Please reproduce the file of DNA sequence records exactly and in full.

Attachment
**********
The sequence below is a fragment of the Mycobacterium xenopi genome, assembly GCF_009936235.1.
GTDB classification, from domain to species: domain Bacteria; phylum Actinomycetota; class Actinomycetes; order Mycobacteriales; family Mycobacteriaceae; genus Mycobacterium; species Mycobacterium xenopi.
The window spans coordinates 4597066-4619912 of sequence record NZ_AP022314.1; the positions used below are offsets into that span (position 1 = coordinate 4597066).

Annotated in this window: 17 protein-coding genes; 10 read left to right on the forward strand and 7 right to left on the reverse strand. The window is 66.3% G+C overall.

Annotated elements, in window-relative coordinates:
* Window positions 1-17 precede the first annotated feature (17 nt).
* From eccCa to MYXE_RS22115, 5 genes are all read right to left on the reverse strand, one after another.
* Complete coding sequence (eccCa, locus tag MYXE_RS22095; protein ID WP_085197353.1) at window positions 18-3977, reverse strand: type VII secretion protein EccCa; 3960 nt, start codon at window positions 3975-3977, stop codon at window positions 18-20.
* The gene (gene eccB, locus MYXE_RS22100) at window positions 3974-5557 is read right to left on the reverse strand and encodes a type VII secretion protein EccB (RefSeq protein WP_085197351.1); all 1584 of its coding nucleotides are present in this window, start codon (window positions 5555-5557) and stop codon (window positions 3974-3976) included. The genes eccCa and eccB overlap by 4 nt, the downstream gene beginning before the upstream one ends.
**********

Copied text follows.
The sequence below is a fragment of the Mycobacterium xenopi genome, assembly GCF_009936235.1.
GTDB classification, from domain to species: domain Bacteria; phylum Actinomycetota; class Actinomycetes; order Mycobacteriales; family Mycobacteriaceae; genus Mycobacterium; species Mycobacterium xenopi.
The window spans coordinates 4597066-4619912 of sequence record NZ_AP022314.1; the positions used below are offsets into that span (position 1 = coordinate 4597066).

Annotated in this window: 17 protein-coding genes; 10 read left to right on the forward strand and 7 right to left on the reverse strand. The window is 66.3% G+C overall.

Annotated elements, in window-relative coordinates:
* Window positions 1-17 precede the first annotated feature (17 nt).
* From eccCa to MYXE_RS22115, 5 genes are all read right to left on the reverse strand, one after another.
* Complete coding sequence (eccCa, locus tag MYXE_RS22095; protein ID WP_085197353.1) at window positions 18-3977, reverse strand: type VII secretion protein EccCa; 3960 nt, start codon at window positions 3975-3977, stop codon at window positions 18-20.
* The gene (gene eccB, locus MYXE_RS22100) at window positions 3974-5557 is read right to left on the reverse strand and encodes a type VII secretion protein EccB (RefSeq protein WP_085197351.1); all 1584 of its coding nucleotides are present in this window, start codon (window positions 5555-5557) and stop codon (window positions 3974-3976) included. The genes eccCa and eccB overlap by 4 nt, the downstream gene beginning before the upstream one ends.